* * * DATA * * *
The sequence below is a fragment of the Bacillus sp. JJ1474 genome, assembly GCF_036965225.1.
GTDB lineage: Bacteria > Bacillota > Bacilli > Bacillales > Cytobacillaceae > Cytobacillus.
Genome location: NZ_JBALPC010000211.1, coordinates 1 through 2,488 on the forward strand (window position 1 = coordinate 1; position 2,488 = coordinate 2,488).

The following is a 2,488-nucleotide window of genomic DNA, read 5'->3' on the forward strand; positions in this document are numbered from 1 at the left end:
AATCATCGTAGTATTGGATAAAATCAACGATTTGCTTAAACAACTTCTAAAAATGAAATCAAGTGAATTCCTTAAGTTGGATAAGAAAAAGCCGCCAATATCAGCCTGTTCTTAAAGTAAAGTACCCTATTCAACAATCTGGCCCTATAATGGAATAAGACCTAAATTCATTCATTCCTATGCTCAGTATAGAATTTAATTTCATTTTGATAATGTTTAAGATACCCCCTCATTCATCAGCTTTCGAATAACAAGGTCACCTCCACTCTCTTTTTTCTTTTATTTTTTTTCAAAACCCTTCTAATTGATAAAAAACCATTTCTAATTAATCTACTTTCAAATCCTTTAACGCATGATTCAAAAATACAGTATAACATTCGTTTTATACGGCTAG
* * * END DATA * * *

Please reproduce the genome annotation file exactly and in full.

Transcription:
The sequence below is a fragment of the Bacillus sp. JJ1474 genome, assembly GCF_036965225.1.
GTDB lineage: Bacteria > Bacillota > Bacilli > Bacillales > Cytobacillaceae > Cytobacillus.
Genome location: NZ_JBALPC010000211.1, coordinates 1 through 2,488 on the forward strand (window position 1 = coordinate 1; position 2,488 = coordinate 2,488).

The following is a 2,488-nucleotide window of genomic DNA, read 5'->3' on the forward strand; positions in this document are numbered from 1 at the left end:
AATCATCGTAGTATTGGATAAAATCAACGATTTGCTTAAACAACTTCTAAAAATGAAATCAAGTGAATTCCTTAAGTTGGATAAGAAAAAGCCGCCAATATCAGCCTGTTCTTAAAGTAAAGTACCCTATTCAACAATCTGGCCCTATAATGGAATAAGACCTAAATTCATTCATTCCTATGCTCAGTATAGAATTTAATTTCATTTTGATAATGTTTAAGATACCCCCTCATTCATCAGCTTTCGAATAACAAGGTCACCTCCACTCTCTTTTTTCTTTTATTTTTTTTCAAAACCCTTCTAATTGATAAAAAACCATTTCTAATTAATCTACTTTCAAATCCTTTAACGCATGATTCAAAAATACAGTATAACATTCGTTTTATACGGCTAG